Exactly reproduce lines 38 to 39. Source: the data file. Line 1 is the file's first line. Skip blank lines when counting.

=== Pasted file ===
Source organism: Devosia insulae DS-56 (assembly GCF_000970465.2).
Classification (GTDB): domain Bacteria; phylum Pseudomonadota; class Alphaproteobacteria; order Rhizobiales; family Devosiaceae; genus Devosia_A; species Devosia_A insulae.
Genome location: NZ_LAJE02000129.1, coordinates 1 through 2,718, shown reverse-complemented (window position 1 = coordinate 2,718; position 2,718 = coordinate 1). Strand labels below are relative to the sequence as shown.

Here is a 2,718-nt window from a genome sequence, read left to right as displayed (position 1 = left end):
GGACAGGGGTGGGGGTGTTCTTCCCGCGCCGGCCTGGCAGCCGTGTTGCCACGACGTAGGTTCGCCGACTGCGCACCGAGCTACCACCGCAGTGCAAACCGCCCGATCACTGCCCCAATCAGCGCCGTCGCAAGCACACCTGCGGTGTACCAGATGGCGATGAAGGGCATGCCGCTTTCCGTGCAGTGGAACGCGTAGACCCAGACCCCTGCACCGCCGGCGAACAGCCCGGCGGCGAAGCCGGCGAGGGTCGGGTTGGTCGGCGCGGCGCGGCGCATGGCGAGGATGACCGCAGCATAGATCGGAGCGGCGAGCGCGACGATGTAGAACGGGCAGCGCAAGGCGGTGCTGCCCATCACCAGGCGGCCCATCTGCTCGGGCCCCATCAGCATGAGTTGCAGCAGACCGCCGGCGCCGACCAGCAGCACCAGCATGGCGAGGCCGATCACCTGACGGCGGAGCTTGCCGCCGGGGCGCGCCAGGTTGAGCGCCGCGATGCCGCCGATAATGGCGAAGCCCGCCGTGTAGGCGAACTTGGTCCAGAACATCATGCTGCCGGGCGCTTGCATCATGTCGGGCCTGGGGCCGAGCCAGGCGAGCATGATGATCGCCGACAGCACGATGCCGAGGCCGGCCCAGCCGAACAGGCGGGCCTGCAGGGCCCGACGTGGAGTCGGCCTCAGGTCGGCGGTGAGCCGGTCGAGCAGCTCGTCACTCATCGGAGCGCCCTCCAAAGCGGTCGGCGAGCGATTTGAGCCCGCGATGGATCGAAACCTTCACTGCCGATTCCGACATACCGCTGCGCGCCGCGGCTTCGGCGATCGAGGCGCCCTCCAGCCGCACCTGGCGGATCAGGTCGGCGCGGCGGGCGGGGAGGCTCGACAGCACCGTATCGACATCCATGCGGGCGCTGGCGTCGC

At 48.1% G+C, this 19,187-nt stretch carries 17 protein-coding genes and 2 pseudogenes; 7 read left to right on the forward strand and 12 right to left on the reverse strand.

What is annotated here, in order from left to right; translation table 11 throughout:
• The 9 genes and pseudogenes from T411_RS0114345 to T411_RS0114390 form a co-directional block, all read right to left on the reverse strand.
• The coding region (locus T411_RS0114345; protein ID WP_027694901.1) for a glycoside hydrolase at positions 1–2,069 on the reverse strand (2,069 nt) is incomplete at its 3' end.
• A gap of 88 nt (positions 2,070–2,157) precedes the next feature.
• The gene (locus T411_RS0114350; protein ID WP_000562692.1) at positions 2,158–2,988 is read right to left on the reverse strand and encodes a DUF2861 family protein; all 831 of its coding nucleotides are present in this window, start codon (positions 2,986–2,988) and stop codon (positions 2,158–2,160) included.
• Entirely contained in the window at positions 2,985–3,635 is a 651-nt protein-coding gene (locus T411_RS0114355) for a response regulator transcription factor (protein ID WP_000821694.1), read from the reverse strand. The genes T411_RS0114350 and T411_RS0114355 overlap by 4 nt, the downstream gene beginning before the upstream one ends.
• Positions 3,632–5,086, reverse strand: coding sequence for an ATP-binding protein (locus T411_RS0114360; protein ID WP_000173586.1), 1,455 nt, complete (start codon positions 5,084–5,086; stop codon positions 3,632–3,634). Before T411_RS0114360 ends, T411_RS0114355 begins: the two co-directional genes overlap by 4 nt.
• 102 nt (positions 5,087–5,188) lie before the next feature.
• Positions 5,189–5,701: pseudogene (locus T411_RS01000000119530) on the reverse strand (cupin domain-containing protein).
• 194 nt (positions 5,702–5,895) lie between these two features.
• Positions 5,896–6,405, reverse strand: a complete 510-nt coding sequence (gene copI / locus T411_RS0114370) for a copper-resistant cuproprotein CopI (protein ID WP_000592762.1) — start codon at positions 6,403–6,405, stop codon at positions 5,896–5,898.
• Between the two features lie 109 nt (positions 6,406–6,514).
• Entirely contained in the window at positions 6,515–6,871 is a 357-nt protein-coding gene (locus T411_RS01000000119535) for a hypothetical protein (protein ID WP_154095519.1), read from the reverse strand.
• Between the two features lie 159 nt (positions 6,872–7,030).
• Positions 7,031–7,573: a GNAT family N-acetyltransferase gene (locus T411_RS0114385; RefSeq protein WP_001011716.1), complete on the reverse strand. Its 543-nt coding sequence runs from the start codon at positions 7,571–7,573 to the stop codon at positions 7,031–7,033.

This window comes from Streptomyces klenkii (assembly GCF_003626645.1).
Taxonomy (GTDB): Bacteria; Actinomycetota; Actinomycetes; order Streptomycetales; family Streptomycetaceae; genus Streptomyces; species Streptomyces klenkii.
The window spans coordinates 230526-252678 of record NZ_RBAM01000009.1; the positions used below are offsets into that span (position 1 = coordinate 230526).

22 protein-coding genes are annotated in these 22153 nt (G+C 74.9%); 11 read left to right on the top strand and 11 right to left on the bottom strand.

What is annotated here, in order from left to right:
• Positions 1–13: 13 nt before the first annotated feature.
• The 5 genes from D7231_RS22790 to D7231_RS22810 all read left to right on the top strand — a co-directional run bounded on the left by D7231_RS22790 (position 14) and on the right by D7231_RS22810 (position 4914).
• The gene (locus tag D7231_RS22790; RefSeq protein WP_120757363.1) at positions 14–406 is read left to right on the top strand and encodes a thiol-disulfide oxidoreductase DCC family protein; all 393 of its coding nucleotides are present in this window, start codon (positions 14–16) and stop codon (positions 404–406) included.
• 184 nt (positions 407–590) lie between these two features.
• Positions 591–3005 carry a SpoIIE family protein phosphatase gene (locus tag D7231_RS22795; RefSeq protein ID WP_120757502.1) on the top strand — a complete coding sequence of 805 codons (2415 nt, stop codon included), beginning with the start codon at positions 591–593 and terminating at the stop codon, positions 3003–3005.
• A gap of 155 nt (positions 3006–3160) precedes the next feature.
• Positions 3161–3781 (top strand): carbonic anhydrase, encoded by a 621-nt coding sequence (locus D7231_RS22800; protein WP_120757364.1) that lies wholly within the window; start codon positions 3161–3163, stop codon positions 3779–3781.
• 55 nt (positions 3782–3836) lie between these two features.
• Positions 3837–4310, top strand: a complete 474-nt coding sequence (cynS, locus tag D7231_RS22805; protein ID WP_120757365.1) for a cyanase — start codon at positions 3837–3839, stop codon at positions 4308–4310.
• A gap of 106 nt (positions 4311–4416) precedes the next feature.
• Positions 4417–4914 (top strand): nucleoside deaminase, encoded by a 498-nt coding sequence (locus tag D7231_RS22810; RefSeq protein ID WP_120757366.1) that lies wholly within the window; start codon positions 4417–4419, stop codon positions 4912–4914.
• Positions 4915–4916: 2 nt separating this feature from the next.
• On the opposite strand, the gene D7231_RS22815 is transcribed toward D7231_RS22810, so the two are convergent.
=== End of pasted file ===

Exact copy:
• Positions 4915–4916: 2 nt separating this feature from the next.
• On the opposite strand, the gene D7231_RS22815 is transcribed toward D7231_RS22810, so the two are convergent.